Waste-management issues need to be addressed

Pikitup is looking for solutions to the mounting waste crisis. Photo: www.joburg.org.za

“Sustainable, integrated waste management is one of the most important services a city can offer to its residents,” said councillor Nico de Jager, the Member of the Mayoral Committee (MMC) for Environment and Infrastructure Services.

The City of Johannesburg (CoJ) has been warned that it needs to find an effective solution to the waste-management issue, sooner rather than later.

The City’s waste-management entity – Pikitup – organised a Waste Treatment Technology dialogue at the University of Johannesburg in an attempt to find proactive solutions to the mounting waste-management crisis the city is facing.

The dialogue was attended by the Member of the Mayoral Committee (MMC) for Environment Infrastructure and Services, councillor Nico de Jager, Bhekisisa Shongwe (chairman of the Pikitup Board of Directors) as well as Lungile Dhlamini (Pikitup managing director).

Pikitup collects approximately 6 000 tonnes of waste daily, which accumulates to more than 1,6 million tonnes a year. Landfill space is decreasing, which may cause the city to run out of landfill space in a few years’ time.

“In an effort to collectively safeguard the environment, the City has developed an Integrated Waste Management Policy and Plan, which aims to divert more than 30 per cent of waste from landfill disposal by 2021,” De Jager said

Various waste-management experts attended the event and shared their solutions to the waste problem that will not only generate alternative energy but also create jobs.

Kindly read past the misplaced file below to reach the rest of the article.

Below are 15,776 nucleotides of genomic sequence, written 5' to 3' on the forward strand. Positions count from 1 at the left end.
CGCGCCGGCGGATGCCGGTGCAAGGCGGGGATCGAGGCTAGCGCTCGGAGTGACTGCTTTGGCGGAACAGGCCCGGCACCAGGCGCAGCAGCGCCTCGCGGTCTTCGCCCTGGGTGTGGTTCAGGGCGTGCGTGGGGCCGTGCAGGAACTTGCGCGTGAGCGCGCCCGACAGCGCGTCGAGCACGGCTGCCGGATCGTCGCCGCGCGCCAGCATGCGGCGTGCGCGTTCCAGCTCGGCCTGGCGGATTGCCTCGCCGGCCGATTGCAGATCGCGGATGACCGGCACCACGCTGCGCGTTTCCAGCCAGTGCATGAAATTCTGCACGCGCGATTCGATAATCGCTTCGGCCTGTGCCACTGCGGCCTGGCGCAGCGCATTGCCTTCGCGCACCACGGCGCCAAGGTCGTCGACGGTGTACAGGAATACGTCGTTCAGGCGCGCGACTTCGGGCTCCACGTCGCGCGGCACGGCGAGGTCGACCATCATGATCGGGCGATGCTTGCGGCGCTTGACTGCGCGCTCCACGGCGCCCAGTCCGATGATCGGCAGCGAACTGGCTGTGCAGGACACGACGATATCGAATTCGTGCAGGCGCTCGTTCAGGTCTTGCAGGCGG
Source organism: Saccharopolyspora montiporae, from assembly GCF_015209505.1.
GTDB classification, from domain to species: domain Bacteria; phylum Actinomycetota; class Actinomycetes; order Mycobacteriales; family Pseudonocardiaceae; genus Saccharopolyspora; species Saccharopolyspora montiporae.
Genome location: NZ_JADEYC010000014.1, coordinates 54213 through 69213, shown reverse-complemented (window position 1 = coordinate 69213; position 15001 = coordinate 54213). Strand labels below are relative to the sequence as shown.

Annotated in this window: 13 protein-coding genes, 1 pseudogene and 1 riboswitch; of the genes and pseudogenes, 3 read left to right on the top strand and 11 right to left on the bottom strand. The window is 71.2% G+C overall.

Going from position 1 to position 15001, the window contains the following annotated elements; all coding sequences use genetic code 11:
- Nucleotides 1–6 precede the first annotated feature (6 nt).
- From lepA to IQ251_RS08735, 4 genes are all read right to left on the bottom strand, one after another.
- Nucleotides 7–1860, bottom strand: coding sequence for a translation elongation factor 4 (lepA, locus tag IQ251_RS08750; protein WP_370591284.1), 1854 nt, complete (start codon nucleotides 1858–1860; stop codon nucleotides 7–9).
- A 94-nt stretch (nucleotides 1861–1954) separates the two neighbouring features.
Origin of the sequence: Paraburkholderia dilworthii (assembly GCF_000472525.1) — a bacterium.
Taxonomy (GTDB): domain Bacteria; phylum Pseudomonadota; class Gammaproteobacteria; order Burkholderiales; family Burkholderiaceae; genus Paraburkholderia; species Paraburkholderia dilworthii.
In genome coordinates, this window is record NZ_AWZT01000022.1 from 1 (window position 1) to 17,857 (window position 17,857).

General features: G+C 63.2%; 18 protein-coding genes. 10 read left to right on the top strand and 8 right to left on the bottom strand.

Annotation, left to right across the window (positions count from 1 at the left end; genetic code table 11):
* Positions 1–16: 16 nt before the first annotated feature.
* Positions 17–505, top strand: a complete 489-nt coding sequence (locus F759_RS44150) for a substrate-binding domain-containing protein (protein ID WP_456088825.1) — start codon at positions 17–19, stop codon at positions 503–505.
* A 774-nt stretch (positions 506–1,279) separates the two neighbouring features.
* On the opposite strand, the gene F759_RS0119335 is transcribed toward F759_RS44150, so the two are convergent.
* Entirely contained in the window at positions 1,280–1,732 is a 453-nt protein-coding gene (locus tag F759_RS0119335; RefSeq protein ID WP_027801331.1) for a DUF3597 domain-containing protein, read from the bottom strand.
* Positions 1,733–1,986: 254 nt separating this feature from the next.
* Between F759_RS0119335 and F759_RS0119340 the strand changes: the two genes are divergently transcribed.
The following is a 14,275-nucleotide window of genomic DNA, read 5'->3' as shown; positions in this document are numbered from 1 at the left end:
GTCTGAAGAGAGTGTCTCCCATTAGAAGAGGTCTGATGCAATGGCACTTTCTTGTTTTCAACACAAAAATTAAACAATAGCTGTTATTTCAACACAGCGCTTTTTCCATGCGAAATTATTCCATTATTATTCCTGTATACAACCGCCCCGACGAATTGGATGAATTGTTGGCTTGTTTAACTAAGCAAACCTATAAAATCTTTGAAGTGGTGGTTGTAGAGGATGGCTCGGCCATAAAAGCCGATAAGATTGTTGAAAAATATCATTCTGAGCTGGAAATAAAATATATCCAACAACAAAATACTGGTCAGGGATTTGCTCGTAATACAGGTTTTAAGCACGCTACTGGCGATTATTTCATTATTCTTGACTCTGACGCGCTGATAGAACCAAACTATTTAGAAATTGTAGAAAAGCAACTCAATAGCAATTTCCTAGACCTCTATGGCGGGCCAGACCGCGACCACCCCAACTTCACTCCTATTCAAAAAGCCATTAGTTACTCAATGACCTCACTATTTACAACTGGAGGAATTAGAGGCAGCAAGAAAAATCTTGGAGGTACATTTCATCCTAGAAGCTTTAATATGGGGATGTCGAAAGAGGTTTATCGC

Sipho Dube from Landfill Consult agreed that separation-at-source was critical in waste management. “My company has organic waste and material removing facilities where organic compost is produced. We have to change our attitudes as it can’t be business as usual,” he said.

“The Executive Mayor of the CoJ, councillor Herman Mashaba continually encourages everyone to search for cleaner waste-based energy-producing technologies that will help strengthen the City’s commitment to recycling, as well as intensifying the Separation-at-Source programme,” De Jager said.

He added that the CoJ has received the results of two feasibility studies on waste-treatment technologies, which include:

– The need for treatment technology for the city’s residual, non-recyclable, non-biodegradable municipal waste that will turn it into energy

– The 50 tonnes bio-degradable waste-digester pilot programme, which is to be up-scaled to treat all the city’s bio-degradable waste

“Looking at this, it will be a solution to the electricity overload issue in the informal settlements. The settlement will not only have power supply, it will create jobs as well,” he concluded.

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Adéle Bloem

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